So far, January has been a bad month for stocks. Stock markets are down across the region – down over 14% in Shanghai, 10% in Hong Kong, 6% in Singapore and almost 9% in the Philippines.
The so-called “January barometer” is the theory that the performance of a stock market in January predicts its performance for the rest of the year. The January barometer says that if a stock market rises in January, it will be up for the year… and if it’s down in January, it will be down for the year.
Of course there’s no good reason for the month of January to have any predictive power for the rest of the year. There’s no relationship between what happens the first month of the year and what happens the other 11 months.
But it works. For the S&P 500 in the U.S., the January barometer has held for all but eight of the past 65 years. That means it’s accurate an amazing 87.5% of the time.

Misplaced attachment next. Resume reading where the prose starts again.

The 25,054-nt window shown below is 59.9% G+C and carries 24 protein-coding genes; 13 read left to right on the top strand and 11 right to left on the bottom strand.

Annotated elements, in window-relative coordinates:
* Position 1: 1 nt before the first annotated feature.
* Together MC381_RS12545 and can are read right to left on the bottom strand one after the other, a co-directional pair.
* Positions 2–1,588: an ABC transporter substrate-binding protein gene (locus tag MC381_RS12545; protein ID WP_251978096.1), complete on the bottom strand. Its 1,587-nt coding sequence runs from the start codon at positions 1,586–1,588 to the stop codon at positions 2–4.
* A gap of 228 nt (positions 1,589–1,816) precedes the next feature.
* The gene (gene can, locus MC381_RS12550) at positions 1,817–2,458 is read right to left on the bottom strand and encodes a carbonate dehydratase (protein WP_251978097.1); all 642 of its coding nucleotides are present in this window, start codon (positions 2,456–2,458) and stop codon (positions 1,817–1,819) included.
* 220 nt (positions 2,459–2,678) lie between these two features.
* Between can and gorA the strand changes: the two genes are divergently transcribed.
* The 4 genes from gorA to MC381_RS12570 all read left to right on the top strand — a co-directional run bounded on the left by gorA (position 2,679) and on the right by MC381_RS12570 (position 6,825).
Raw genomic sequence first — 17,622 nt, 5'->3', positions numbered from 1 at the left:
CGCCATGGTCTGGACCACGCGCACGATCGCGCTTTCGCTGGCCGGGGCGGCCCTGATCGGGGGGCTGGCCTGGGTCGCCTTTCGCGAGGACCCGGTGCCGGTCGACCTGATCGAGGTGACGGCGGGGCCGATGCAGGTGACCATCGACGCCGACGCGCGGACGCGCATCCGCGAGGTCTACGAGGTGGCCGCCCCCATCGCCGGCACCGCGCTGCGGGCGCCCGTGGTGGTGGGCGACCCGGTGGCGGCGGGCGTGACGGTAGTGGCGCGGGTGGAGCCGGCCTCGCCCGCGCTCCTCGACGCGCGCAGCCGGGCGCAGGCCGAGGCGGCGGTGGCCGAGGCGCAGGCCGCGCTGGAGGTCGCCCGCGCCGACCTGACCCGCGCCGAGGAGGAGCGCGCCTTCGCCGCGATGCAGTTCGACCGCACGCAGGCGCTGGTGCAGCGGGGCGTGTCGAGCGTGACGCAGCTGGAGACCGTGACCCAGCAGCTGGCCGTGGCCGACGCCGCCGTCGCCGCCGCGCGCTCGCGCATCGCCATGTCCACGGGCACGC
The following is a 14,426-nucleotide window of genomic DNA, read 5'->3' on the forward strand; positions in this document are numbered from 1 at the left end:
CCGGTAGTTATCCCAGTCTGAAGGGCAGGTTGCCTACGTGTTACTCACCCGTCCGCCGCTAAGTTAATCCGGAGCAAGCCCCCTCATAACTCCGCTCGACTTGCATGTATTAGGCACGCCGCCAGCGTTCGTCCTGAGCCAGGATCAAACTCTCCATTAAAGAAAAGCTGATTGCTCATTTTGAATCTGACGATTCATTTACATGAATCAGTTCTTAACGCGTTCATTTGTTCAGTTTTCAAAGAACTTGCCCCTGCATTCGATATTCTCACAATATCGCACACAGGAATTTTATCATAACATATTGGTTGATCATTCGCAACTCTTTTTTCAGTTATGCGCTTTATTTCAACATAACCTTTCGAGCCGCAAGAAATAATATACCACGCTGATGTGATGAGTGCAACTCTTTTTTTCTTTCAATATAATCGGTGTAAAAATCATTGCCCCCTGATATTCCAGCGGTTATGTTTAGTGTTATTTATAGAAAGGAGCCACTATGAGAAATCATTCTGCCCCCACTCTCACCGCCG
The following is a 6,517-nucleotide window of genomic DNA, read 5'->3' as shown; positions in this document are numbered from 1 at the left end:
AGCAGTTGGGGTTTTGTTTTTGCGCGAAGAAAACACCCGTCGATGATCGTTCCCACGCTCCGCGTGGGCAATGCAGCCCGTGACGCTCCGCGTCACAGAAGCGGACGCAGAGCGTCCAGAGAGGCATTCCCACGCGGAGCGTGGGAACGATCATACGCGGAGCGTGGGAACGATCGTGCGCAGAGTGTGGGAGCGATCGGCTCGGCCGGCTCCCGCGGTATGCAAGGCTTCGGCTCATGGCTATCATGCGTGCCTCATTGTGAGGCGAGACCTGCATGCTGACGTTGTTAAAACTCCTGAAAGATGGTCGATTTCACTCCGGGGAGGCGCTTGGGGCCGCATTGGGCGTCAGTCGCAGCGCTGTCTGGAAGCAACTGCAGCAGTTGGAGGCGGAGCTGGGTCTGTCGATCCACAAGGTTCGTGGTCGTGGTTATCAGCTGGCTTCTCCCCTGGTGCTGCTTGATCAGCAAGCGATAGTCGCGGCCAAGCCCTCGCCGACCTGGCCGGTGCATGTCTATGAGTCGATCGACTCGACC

For stock markets in Asia, the January barometer isn’t as powerful an indicator, but it’s still strong. Going back to 1990 (2000 for Vietnam), we looked at whether markets were up or down during the month of January – and then how each market ended the year. For Singapore, for example, when January ended with the stock market posting a positive return, the STI finished the year up 71% of the time. This happened for the Thai stock market only 64% of the time – and 89% of the time for Vietnam.
Encouragingly – since markets are performing poorly so far this month – the January barometer doesn’t work as well when stocks drop during the month. For example, only 55% of the time that Singaporean stocks finished January in the red, the Singapore index ended down for the year. For Indonesia, this has happened only 38% of the time.
|January is far from over. And as we wrote recently, in stock markets, the past has no bearing on the present. But in a world of wobbly markets, it’s a reassuring sign.|